Introduction

So, the last few months I've been migrating services from my good old Raspberry Pi into my new HP server and the last service I migrated was MongoDB.

I've been using MongoDB for a while now and I've been using it for a few things, like my discord bots, webhooks-ui and probably other projects I don't remember right now.

So, let's get started!

Testing the plan

My database instance is on Docker with a replica set of 1 node (itself) so Prisma works.

My idea is to add the HP server as a secondary replica and then promote it to be the primary one, but I don't know if that will work, so we need to test some stuff.

I first created 2 docker containers on my main Ryzen machine's WSL Ubuntu instance.

I created a docker-compose.yml file with the following content:

version: "3.8"
services:
  mongo1:
    image: mongo:4.4.17-rc0-focal
    container_name: mongo1
    restart: always
    ports:
      - 27017:27017
    volumes:
      - ./mongo1:/data/db
    command: mongod --replSet mongoset
    networks:
      - mongo
  mongo2:
    image: mongo:4.4.17-rc0-focal
    container_name: mongo2
    restart: always
    ports:
      - 27018:27017
    volumes:
      - ./mongo2:/data/db
    command: mongod --replSet mongoset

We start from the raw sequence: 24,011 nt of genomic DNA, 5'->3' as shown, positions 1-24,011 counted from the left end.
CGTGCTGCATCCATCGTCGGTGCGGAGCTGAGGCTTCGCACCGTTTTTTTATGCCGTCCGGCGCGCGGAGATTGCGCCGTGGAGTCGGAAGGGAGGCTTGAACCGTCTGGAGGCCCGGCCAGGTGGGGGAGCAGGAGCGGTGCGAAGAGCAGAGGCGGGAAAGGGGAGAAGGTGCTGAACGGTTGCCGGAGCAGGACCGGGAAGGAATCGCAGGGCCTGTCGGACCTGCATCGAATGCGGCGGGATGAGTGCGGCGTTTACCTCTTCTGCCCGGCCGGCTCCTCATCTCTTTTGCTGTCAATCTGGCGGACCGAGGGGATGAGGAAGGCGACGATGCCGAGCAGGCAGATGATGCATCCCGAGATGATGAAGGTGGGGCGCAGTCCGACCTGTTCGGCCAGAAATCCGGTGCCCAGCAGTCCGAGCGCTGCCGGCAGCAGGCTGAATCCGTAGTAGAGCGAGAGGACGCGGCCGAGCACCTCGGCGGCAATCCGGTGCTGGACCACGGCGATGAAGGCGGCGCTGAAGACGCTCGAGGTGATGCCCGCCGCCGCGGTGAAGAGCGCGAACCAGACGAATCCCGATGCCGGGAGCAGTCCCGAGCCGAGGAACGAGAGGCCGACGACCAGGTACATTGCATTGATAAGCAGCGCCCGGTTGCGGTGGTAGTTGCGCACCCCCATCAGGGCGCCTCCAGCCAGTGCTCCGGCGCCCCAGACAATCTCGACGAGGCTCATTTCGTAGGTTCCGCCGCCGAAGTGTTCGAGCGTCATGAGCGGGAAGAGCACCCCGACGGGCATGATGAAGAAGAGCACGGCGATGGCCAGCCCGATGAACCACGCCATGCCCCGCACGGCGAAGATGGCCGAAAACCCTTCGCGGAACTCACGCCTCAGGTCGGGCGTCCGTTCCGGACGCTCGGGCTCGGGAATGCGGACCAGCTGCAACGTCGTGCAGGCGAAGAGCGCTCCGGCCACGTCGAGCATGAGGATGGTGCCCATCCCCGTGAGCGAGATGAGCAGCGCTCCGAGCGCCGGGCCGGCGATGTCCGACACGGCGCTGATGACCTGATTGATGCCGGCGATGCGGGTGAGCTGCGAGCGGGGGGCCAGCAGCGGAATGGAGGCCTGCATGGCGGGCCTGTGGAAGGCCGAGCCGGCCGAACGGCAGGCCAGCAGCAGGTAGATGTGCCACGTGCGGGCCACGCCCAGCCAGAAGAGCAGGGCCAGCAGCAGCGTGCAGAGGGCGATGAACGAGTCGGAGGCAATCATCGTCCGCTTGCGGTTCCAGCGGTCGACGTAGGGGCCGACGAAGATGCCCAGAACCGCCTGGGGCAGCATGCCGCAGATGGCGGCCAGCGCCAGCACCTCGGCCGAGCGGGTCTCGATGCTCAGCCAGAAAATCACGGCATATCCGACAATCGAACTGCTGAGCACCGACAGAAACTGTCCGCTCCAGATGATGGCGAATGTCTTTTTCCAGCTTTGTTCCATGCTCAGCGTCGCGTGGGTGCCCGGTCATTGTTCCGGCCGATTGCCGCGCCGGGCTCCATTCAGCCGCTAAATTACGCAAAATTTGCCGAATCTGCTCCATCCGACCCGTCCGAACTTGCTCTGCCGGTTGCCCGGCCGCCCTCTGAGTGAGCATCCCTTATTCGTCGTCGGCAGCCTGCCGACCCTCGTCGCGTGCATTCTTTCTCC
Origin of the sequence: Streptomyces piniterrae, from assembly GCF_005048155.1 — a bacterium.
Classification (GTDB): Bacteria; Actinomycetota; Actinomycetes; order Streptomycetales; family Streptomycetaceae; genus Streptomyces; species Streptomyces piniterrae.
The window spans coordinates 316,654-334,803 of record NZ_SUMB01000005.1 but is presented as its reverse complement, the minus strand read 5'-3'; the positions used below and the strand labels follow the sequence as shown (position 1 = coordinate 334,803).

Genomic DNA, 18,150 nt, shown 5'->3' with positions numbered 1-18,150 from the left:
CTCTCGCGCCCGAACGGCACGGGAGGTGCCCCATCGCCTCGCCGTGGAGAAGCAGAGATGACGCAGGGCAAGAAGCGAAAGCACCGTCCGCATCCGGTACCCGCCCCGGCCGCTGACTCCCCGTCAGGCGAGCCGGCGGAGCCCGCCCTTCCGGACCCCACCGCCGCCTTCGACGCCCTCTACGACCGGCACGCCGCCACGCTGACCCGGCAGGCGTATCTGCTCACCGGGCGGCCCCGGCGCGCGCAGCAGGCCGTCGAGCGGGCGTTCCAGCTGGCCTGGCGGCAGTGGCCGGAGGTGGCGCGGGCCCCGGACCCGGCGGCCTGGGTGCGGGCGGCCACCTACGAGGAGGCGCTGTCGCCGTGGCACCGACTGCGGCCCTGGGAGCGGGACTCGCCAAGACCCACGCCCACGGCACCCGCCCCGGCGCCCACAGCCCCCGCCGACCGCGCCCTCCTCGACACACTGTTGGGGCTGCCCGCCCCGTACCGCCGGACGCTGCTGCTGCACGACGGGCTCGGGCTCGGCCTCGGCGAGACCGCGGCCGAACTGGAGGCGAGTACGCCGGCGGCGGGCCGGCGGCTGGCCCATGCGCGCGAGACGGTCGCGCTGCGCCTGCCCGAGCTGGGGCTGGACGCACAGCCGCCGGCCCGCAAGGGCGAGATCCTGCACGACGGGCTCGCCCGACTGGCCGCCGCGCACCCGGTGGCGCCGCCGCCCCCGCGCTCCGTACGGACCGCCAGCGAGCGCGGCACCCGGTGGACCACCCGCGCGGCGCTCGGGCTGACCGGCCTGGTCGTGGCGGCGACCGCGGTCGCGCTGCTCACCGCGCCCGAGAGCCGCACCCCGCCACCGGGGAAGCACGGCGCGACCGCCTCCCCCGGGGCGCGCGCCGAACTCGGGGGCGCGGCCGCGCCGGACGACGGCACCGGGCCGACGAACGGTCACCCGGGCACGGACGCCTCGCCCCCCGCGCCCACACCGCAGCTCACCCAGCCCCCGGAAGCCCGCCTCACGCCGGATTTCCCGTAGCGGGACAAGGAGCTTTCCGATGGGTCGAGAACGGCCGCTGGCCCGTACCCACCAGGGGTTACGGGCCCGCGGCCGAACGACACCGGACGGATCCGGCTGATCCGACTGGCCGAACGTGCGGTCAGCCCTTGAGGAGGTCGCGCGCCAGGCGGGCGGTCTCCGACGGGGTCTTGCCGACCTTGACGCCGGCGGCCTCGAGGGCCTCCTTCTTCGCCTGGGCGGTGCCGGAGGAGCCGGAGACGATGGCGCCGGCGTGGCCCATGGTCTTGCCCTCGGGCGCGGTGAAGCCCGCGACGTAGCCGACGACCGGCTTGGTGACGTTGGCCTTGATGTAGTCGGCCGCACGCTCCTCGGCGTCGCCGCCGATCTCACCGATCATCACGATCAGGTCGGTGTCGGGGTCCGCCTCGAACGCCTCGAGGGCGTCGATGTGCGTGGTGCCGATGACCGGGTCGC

networks:
      - mongo
networks:
  mongo:

and ran it with docker compose up -d.

I went to connect with MongoDB Compass and it didn't work for some reason. I asked GPT and nothing. It looks like it accepted the connection but it won't connect, so I installed mongosh and tried to connect with that.

$ mongosh mongodb://localhost:27017

...and it worked! That didn't make any sense, but okay, we can work with it.

I then connected to the mongo1 instance and ran the following commands:

> rs.initiate()

and it worked, but only that same database connected. Before adding the second database to the replica, I went ahead and pinged it from the first container (just to check if the network configuration worked):

docker exec mongo1 sh -c "rm /bin/ping;apt update;apt install inetutils-ping -y;ping mongo2"

I removed /bin/ping because I tried to transfer the binary from WSL to the container but it still needed some libraries and I didn't want to bother, so I just installed the package.

It worked, so I went ahead and added the second database to the replica set:

> rs.add("mongo2")

After waiting for it, the second database connected and everything was working fine. Let's create a collection and some documents on the primary replica (mongo1):

> use test
> db.createCollection("test")
> db.test.insertOne({ name: "test" })

and then, let's check if it's on the second replica (mongo2):

$ mongosh mongodb://localhost:27017
> use test
> db.getMongo().setReadPref("secondaryPreferred")
> db.test.find()

and, yeah, that worked.

I don't really know if ORMs will read when connecting to the second replica, but for now it's fine as the main plan is on track.
So, to promote I connected to the primary replica (mongo1) and ran the following command:

> rs.stepDown()

And that worked! Woo! The second replica is now the primary one. We can now start drum rolls please:

The migration